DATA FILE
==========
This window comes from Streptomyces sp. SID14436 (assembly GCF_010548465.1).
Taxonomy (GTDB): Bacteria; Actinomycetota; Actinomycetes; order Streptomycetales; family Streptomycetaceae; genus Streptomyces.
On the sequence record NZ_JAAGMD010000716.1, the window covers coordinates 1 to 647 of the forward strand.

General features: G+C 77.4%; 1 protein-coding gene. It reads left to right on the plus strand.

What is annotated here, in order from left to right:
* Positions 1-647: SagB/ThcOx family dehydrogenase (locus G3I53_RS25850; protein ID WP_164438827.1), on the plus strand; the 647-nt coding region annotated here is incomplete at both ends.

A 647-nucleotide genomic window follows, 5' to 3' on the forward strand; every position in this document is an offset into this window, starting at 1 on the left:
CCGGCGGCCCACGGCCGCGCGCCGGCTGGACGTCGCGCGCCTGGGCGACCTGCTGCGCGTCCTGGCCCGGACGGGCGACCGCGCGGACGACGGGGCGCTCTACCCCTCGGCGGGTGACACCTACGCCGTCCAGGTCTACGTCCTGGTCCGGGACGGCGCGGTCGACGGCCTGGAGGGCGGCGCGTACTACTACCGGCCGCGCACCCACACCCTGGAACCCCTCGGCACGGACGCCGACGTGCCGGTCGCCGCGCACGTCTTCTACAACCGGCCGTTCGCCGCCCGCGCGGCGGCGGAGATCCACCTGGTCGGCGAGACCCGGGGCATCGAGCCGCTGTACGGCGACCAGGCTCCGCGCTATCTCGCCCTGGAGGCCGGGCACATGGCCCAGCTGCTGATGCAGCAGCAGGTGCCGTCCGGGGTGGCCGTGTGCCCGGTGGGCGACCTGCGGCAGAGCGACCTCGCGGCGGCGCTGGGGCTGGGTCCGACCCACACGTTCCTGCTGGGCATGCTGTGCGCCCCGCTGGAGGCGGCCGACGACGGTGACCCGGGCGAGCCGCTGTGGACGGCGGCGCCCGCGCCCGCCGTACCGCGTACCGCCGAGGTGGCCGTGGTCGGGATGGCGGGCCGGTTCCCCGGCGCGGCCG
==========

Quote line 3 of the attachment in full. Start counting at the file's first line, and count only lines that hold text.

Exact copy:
On the sequence record NZ_JAAGMD010000716.1, the window covers coordinates 1 to 647 of the forward strand.